The Radio Frequency Quadrupole (RFQ) linear accelerator is an accelerator that efficiently focuses, bunches and accelerates a high intensity DC beam from an ion source, for various applications. Unlike other conventional RF linear accelerators, the electromagnetic mode used for its operation is not the lowest frequency mode supported by the structure. In a four vane type RFQ, there are several undesired electromagnetic modes having frequency close to that of the operating mode. While designing an RFQ accelerator, care must be taken to ensure that the frequencies of these nearby modes are sufficiently separated from the operating mode. If the undesired nearby modes have frequencies close to the operating mode, the electromagnetic field pattern in the presence of geometrical errors will not be stabilized to the desired field profile, and will be perturbed by the nearby modes. This will affect the beam dynamics and reduce the beam transmission. In this paper, we present a detailed study of the electromagnetic modes supported, which is followed by calculations for implementation of suitable techniques to make the desired operating mode stable against mixing with unwanted modes for an RFQ being designed for the proposed Indian Spallation Neutron Source (ISNS) project at Raja Ramanna Centre for Advanced Technology, Indore. Resonant coupling scheme, along with dipole stabilization rods has been proposed to increase the mode separation. The paper discusses the details of a generalized optimization procedure that has been used for the design of mode stabilization scheme.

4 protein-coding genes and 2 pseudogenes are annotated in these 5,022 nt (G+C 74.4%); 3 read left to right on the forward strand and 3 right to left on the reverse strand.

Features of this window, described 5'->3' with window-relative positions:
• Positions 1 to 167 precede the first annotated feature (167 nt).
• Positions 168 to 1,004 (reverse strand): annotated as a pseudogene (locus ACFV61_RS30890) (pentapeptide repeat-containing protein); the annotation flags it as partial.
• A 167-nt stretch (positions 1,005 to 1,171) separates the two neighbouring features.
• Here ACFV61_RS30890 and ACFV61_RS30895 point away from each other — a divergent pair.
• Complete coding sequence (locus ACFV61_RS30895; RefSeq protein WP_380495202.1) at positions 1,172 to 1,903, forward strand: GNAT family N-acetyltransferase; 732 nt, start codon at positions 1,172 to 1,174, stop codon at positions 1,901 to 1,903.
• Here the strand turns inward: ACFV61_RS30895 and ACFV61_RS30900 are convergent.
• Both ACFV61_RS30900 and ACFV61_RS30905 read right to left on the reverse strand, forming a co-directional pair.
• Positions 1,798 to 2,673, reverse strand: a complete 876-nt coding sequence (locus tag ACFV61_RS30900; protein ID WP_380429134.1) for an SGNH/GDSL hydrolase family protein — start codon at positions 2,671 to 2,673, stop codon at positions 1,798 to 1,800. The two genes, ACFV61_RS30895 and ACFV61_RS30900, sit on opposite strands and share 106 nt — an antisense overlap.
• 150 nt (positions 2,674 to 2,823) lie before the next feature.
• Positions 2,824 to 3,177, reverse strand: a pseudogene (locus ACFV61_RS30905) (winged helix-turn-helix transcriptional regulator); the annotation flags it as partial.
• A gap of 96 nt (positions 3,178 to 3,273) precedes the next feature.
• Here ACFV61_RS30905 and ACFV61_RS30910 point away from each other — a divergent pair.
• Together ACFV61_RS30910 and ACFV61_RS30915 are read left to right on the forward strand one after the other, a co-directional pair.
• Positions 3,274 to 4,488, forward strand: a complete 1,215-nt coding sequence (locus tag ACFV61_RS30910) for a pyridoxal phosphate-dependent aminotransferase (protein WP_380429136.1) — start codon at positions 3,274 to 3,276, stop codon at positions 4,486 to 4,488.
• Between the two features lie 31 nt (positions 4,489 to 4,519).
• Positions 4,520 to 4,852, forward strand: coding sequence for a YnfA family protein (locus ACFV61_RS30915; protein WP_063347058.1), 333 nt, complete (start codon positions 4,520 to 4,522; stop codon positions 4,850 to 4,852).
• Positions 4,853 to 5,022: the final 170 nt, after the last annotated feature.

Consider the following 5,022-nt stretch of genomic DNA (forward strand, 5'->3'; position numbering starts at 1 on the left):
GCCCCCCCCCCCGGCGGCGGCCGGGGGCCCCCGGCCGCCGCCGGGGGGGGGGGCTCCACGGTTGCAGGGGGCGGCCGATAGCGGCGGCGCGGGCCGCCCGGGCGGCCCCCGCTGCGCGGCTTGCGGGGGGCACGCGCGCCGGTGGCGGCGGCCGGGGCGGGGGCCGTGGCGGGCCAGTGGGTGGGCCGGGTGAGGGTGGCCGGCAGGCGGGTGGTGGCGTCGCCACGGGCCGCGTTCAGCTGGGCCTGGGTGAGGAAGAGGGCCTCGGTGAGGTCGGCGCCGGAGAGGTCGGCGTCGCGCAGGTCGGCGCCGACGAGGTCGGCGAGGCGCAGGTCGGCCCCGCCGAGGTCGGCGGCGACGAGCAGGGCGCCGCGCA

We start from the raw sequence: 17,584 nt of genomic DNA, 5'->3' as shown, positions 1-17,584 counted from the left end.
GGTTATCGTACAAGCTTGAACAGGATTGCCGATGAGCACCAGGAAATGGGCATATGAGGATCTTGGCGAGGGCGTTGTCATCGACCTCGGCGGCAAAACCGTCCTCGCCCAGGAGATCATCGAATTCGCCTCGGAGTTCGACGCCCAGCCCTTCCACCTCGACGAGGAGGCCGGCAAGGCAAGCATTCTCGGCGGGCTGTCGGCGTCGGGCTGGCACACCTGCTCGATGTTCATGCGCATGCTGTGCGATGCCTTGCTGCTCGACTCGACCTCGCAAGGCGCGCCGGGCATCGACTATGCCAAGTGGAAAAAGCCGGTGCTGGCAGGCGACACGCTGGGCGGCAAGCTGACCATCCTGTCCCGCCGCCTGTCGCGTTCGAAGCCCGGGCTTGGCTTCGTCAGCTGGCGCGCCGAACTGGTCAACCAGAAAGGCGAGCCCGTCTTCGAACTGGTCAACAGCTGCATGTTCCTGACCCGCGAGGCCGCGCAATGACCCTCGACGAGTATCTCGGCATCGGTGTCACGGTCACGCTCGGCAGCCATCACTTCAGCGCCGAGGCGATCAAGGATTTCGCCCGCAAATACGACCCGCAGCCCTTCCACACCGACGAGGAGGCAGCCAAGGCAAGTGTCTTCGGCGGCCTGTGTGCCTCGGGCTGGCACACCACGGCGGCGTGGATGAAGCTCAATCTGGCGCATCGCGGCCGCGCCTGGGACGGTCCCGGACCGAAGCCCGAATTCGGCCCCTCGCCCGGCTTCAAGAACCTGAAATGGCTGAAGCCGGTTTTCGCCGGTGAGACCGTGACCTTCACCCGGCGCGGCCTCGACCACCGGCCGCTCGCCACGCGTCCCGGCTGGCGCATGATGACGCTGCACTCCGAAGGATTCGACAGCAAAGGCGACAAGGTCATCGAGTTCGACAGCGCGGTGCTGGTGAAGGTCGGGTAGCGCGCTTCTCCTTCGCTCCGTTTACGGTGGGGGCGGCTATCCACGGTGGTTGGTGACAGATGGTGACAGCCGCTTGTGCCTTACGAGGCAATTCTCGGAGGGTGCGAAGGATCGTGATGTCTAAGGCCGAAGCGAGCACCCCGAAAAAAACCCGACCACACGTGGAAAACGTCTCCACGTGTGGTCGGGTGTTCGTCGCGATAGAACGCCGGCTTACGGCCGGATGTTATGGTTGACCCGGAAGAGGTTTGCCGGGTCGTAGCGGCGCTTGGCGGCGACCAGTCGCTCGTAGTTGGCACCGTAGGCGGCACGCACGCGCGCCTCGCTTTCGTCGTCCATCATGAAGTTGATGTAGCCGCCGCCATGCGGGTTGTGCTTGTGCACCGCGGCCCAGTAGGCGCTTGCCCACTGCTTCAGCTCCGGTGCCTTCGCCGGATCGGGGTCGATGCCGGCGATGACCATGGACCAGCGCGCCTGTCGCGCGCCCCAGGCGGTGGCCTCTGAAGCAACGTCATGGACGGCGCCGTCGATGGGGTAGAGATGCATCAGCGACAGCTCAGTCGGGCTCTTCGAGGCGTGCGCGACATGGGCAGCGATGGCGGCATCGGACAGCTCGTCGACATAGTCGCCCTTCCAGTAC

17. Radio frequency based label-free detection of glucose.

    PubMed

    Park, Hyunggoo; Seo Yoon, Hyung; Patil, Umakant; Anoop, Rani; Lee, Juho; Lim, Juhwan; Lee, Woonhyoung; Chan Jun, Seong